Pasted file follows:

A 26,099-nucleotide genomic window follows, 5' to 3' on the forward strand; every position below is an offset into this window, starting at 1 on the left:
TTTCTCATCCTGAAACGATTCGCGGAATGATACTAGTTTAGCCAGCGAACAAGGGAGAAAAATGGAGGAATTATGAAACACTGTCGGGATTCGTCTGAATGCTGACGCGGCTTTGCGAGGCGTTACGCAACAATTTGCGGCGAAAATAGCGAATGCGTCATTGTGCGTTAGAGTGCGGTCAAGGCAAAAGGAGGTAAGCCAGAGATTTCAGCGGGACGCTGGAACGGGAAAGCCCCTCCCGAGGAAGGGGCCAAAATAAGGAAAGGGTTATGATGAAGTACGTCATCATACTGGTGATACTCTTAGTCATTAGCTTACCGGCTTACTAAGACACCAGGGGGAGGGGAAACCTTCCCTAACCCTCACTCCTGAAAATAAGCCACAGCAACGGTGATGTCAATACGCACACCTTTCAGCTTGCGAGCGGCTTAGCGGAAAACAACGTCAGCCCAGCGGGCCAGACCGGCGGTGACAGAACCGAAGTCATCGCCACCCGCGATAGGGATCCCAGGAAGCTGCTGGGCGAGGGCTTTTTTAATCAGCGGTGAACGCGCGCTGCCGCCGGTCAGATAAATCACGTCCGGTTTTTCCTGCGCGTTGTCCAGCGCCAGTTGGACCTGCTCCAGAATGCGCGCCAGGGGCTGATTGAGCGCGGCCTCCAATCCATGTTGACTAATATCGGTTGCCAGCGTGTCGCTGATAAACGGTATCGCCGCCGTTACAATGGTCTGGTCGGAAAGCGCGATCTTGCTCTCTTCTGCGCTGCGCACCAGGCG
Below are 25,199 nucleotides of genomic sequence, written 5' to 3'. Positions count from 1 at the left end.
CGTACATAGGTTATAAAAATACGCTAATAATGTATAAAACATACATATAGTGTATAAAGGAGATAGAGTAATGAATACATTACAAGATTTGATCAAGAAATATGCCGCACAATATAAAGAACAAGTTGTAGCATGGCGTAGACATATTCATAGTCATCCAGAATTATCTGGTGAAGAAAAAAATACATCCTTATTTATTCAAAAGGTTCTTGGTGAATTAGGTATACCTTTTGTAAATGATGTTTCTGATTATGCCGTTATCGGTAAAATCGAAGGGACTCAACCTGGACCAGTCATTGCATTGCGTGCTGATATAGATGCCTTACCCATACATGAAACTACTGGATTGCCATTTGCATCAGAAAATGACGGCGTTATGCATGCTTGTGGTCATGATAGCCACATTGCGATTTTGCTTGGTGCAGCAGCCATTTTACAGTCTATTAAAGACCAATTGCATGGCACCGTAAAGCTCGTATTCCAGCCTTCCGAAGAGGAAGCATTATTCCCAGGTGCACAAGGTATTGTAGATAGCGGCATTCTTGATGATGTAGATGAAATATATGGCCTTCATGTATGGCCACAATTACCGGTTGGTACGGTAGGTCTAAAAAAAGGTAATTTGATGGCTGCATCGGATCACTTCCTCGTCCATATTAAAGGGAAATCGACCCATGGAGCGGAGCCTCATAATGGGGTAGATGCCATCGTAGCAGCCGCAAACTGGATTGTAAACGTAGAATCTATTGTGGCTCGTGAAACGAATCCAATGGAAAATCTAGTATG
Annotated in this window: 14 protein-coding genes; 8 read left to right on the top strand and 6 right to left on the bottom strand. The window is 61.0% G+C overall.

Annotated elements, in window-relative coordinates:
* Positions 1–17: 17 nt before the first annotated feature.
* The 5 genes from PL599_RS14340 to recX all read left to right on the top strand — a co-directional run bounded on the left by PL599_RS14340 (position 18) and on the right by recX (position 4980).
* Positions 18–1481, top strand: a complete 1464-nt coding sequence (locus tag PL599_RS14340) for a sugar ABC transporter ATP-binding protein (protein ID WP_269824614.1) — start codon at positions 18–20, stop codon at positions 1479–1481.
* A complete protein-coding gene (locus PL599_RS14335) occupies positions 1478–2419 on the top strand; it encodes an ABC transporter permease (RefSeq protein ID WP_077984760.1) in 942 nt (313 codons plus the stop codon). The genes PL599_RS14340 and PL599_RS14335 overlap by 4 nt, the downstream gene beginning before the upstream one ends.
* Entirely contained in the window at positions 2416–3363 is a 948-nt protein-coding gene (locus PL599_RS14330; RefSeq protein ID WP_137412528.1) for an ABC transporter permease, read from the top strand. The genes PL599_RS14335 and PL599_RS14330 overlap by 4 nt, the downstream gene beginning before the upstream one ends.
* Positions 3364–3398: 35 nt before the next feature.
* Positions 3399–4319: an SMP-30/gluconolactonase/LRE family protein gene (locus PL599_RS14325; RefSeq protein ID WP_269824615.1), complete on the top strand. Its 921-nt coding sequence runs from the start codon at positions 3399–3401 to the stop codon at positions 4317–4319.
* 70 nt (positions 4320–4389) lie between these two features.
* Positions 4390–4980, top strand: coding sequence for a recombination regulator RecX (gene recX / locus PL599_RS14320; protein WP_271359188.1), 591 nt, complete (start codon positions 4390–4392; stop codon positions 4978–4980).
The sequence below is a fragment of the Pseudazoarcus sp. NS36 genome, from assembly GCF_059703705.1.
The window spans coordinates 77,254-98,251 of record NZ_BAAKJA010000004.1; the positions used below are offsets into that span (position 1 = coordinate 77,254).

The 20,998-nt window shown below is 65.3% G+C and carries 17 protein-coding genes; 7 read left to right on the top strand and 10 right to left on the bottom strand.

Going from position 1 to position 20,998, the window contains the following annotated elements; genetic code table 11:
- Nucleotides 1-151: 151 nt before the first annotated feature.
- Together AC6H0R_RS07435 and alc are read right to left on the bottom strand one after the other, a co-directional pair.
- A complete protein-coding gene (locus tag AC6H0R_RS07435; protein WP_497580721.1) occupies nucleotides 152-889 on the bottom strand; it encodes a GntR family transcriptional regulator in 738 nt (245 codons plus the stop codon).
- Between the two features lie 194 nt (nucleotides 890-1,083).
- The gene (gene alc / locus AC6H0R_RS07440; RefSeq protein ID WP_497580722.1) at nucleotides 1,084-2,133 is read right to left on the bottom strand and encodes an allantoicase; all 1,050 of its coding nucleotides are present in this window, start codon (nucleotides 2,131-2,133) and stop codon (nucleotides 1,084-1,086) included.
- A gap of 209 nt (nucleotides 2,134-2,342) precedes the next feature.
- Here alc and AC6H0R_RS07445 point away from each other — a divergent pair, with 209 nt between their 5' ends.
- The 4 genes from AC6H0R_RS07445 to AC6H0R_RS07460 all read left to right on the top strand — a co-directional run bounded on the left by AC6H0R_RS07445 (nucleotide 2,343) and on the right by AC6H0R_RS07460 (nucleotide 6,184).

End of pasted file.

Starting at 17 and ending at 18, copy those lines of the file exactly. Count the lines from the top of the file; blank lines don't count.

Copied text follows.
The window spans coordinates 77,254-98,251 of record NZ_BAAKJA010000004.1; the positions used below are offsets into that span (position 1 = coordinate 77,254).

The 20,998-nt window shown below is 65.3% G+C and carries 17 protein-coding genes; 7 read left to right on the top strand and 10 right to left on the bottom strand.